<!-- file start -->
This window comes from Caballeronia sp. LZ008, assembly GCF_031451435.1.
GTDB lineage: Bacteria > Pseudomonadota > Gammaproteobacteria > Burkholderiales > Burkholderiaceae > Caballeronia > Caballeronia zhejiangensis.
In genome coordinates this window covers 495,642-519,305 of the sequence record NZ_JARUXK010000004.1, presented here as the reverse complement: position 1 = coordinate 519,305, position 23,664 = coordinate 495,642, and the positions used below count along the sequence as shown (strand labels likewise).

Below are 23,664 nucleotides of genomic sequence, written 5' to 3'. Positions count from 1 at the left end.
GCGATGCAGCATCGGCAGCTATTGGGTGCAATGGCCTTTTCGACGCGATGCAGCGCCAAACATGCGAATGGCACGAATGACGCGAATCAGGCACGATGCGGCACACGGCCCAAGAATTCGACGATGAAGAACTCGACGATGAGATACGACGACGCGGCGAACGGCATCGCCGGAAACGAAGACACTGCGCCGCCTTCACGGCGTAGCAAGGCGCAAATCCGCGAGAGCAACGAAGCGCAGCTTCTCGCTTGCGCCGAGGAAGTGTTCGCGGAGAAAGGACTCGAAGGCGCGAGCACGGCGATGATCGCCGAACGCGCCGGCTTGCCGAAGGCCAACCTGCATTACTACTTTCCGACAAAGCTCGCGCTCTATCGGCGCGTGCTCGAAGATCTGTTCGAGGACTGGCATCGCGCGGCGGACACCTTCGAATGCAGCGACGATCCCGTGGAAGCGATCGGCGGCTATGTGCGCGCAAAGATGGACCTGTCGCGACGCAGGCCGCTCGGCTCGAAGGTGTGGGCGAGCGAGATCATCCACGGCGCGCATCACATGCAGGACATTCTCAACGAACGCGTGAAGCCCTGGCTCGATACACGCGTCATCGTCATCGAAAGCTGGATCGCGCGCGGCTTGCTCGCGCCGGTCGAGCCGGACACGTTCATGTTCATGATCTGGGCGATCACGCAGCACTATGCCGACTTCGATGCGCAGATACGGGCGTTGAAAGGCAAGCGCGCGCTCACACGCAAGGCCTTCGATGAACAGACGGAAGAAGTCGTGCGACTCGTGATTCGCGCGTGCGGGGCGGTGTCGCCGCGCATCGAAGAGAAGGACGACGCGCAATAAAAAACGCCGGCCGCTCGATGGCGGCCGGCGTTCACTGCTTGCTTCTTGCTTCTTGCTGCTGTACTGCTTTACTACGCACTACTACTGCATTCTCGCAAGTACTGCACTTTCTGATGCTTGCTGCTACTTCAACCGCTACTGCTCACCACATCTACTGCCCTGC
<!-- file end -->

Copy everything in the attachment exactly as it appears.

This window comes from Caballeronia sp. LZ008, assembly GCF_031451435.1.
GTDB lineage: Bacteria > Pseudomonadota > Gammaproteobacteria > Burkholderiales > Burkholderiaceae > Caballeronia > Caballeronia zhejiangensis.
In genome coordinates this window covers 495,642-519,305 of the sequence record NZ_JARUXK010000004.1, presented here as the reverse complement: position 1 = coordinate 519,305, position 23,664 = coordinate 495,642, and the positions used below count along the sequence as shown (strand labels likewise).

Below are 23,664 nucleotides of genomic sequence, written 5' to 3'. Positions count from 1 at the left end.
GCGATGCAGCATCGGCAGCTATTGGGTGCAATGGCCTTTTCGACGCGATGCAGCGCCAAACATGCGAATGGCACGAATGACGCGAATCAGGCACGATGCGGCACACGGCCCAAGAATTCGACGATGAAGAACTCGACGATGAGATACGACGACGCGGCGAACGGCATCGCCGGAAACGAAGACACTGCGCCGCCTTCACGGCGTAGCAAGGCGCAAATCCGCGAGAGCAACGAAGCGCAGCTTCTCGCTTGCGCCGAGGAAGTGTTCGCGGAGAAAGGACTCGAAGGCGCGAGCACGGCGATGATCGCCGAACGCGCCGGCTTGCCGAAGGCCAACCTGCATTACTACTTTCCGACAAAGCTCGCGCTCTATCGGCGCGTGCTCGAAGATCTGTTCGAGGACTGGCATCGCGCGGCGGACACCTTCGAATGCAGCGACGATCCCGTGGAAGCGATCGGCGGCTATGTGCGCGCAAAGATGGACCTGTCGCGACGCAGGCCGCTCGGCTCGAAGGTGTGGGCGAGCGAGATCATCCACGGCGCGCATCACATGCAGGACATTCTCAACGAACGCGTGAAGCCCTGGCTCGATACACGCGTCATCGTCATCGAAAGCTGGATCGCGCGCGGCTTGCTCGCGCCGGTCGAGCCGGACACGTTCATGTTCATGATCTGGGCGATCACGCAGCACTATGCCGACTTCGATGCGCAGATACGGGCGTTGAAAGGCAAGCGCGCGCTCACACGCAAGGCCTTCGATGAACAGACGGAAGAAGTCGTGCGACTCGTGATTCGCGCGTGCGGGGCGGTGTCGCCGCGCATCGAAGAGAAGGACGACGCGCAATAAAAAACGCCGGCCGCTCGATGGCGGCCGGCGTTCACTGCTTGCTTCTTGCTTCTTGCTGCTGTACTGCTTTACTACGCACTACTACTGCATTCTCGCAAGTACTGCACTTTCTGATGCTTGCTGCTACTTCAACCGCTACTGCTCACCACATCTACTGCCCTGC